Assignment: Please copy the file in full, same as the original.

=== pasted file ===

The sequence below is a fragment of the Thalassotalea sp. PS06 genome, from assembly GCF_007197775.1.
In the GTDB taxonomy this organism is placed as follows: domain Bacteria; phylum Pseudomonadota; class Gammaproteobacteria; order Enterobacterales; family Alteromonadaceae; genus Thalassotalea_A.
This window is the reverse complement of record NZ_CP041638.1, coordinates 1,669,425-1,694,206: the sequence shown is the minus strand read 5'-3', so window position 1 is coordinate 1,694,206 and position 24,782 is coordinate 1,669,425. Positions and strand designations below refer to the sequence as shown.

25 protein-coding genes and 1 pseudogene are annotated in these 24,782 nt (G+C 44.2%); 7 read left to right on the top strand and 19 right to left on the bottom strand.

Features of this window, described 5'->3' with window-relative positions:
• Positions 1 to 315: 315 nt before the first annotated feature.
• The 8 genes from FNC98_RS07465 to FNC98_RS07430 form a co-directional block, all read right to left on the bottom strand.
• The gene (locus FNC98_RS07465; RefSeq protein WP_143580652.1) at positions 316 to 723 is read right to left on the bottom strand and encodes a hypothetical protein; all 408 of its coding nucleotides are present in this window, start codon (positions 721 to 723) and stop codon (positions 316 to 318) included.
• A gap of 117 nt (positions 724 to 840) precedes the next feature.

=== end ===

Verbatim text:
The sequence below is a fragment of the Thalassotalea sp. PS06 genome, from assembly GCF_007197775.1.
In the GTDB taxonomy this organism is placed as follows: domain Bacteria; phylum Pseudomonadota; class Gammaproteobacteria; order Enterobacterales; family Alteromonadaceae; genus Thalassotalea_A.
This window is the reverse complement of record NZ_CP041638.1, coordinates 1,669,425-1,694,206: the sequence shown is the minus strand read 5'-3', so window position 1 is coordinate 1,694,206 and position 24,782 is coordinate 1,669,425. Positions and strand designations below refer to the sequence as shown.

25 protein-coding genes and 1 pseudogene are annotated in these 24,782 nt (G+C 44.2%); 7 read left to right on the top strand and 19 right to left on the bottom strand.

Features of this window, described 5'->3' with window-relative positions:
• Positions 1 to 315: 315 nt before the first annotated feature.
• The 8 genes from FNC98_RS07465 to FNC98_RS07430 form a co-directional block, all read right to left on the bottom strand.
• The gene (locus FNC98_RS07465; RefSeq protein WP_143580652.1) at positions 316 to 723 is read right to left on the bottom strand and encodes a hypothetical protein; all 408 of its coding nucleotides are present in this window, start codon (positions 721 to 723) and stop codon (positions 316 to 318) included.
• A gap of 117 nt (positions 724 to 840) precedes the next feature.